Decision Tree Of Software Development Outsourcing

One of the major decisions that companies face these days is whether or not to invest in having in-house resources to develop the product. Or, is it better to outsource development to other third-party developers?

As a company, the assumption is that product development is one of the core competencies of the company or group. However, there is also the demand to go to market as fast as possible, which entails that the input of “experts” may be necessary. That way, pitfalls of technology development are avoided.

The truth is that both approaches have their positive and negative sides. So arriving at a decision is never really easy. The fact remains that much is levied upon the many cultural and business factors that affect the overall product. However, it goes without saying that this is a decision that needs to be determined during the early stages of the life of the company. This puts founders with the challenge to arrive at the most appropriate decision for their business.

  • The Decision Tree: To Outsource or Not

In order to arrive at the proper decision, it is important to process points into simpler steps.

  • First Step: Determine if the technology is a core or essential part of the product

In this step, it is important to take a look at what is going to be developed. Is the technology the core itself or the main part of the product? Or is it simply a portion that solves a need in the business?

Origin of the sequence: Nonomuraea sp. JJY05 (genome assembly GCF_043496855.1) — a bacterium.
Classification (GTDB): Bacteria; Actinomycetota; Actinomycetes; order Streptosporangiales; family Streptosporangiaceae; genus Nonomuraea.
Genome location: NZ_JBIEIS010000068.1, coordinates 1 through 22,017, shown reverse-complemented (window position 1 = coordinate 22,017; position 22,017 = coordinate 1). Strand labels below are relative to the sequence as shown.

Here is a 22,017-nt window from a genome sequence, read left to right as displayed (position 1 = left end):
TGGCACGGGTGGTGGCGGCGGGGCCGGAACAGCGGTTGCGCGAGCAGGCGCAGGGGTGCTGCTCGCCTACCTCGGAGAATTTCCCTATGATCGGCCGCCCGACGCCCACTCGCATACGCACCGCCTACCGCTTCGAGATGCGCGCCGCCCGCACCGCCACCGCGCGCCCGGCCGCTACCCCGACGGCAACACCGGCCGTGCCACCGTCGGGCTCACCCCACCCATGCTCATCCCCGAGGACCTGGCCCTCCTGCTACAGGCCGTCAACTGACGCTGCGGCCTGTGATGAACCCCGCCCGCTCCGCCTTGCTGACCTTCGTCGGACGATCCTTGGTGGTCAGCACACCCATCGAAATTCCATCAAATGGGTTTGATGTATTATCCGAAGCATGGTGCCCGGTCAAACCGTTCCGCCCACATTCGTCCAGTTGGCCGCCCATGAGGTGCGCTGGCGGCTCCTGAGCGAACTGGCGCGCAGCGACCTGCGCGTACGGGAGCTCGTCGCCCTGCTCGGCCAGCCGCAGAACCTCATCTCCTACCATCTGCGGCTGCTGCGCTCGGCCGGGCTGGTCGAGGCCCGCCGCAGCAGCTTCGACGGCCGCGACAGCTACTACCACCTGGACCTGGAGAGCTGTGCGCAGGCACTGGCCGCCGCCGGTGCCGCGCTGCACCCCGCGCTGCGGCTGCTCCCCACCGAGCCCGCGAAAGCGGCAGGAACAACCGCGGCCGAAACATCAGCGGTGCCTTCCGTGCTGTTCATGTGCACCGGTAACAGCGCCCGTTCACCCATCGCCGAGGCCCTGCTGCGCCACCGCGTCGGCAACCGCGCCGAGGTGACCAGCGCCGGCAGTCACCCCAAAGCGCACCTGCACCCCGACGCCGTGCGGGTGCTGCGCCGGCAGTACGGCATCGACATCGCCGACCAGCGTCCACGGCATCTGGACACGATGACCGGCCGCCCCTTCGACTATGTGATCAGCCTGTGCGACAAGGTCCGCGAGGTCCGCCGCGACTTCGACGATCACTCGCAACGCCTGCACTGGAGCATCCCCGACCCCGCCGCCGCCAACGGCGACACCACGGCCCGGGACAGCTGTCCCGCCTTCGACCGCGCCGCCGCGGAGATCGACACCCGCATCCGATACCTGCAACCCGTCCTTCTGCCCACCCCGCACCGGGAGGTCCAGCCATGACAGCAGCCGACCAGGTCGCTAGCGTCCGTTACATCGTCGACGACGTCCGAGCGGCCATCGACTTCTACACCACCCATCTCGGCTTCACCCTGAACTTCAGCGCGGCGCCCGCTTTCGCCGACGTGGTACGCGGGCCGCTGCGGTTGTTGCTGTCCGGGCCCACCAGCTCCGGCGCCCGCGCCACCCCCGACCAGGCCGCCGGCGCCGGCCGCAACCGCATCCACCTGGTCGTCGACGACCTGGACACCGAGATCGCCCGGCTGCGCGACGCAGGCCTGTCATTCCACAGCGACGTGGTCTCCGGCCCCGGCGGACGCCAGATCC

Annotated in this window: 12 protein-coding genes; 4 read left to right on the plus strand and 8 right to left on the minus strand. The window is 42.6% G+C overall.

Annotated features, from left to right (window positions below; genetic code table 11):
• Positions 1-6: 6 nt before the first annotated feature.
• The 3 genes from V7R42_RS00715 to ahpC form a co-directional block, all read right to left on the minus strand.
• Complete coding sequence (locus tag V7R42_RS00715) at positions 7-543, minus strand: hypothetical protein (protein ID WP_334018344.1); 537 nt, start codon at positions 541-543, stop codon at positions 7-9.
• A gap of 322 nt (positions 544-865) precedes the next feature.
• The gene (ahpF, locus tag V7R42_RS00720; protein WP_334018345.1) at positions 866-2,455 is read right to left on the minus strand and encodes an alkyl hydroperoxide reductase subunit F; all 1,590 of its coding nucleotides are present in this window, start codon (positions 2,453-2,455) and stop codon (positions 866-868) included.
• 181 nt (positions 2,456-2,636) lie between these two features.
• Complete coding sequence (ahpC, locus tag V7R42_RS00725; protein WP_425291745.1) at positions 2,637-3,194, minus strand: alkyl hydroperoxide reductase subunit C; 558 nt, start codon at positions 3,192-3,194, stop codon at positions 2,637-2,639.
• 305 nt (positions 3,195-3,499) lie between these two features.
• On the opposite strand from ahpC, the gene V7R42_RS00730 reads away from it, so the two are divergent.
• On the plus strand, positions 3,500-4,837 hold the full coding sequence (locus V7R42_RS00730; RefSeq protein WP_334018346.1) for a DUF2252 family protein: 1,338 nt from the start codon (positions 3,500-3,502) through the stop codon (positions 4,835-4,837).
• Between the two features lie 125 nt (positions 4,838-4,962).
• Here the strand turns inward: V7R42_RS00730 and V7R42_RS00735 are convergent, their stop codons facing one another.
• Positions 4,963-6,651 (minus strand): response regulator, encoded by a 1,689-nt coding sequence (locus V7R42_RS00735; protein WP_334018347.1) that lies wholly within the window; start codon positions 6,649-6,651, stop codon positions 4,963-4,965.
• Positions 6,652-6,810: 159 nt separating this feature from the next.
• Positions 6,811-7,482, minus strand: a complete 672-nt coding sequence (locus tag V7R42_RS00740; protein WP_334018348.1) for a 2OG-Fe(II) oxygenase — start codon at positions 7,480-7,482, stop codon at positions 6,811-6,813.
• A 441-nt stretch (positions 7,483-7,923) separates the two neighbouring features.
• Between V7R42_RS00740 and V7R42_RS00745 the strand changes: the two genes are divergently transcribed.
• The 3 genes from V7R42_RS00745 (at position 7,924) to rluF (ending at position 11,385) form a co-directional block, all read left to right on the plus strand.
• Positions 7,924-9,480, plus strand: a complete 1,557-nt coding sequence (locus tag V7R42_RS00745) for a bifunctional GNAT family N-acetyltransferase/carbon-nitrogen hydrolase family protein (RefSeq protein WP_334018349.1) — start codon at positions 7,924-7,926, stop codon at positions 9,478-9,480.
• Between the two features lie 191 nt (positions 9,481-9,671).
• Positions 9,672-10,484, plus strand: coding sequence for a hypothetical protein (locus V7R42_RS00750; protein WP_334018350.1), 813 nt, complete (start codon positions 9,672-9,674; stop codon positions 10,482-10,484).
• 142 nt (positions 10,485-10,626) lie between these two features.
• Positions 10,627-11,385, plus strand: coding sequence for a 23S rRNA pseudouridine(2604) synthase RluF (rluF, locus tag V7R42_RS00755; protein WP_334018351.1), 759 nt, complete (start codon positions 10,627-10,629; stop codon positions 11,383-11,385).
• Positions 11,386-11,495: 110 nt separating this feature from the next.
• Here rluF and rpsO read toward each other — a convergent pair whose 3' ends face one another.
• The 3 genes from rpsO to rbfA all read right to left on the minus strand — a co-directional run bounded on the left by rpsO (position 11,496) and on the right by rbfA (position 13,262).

If technology is a core proposition, then a huge part of the solution is to keep the development in-house. However, if the technology is used to solve a business issue, then it should be okay to outsource the development of the software.

However, there are instances that the difference is not so clear. There are grey areas in the product, when the core itself is essentially also just a tool.

  • Second Step: Determine the target audience or customers

In this step, it is important to determine if the product to be developed is aimed at specialists or developers as opposed to business customers.

  • Third Step: Determine if the product has some secret that makes it unique

This step is easy as it is simply determining if the product either has commonplace knowledge or is there some unique and secret feature.

To better illustrate, here is the visual breakdown of the decision steps mentioned above:


  • Outsource or Not? That is the question.

Based from the flow indicated above, it can be narrowed down that it is better to have in-house development in the following scenarios:

* The technology is essential or core to the product

* End users are specialists or developers

* Technology is unique and has secret features

Overall, any other scenario that does not fit the items above would be okay to either use in-house developers or outsource. Naturally, this depends on the willingness of the company or the stakeholders, as it still has a major impact on the business.

  • A look at other companies

Taking a look at other successful companies, there have been a number who have outsourced their software development.

* Alibaba is a successful company that has outsourced their software development. It is an example that Companies can lack supercharged tech persons but still succeed.

* Upwork is another business that is mostly built by contractors. They have hired their product and developers freelance.

* WhatsApp started with just a small amount as its capital, with an emphasis to keep operational costs minimum. By using offshore developers who are extremely capable, they were able to manage the distance and still have a good working product.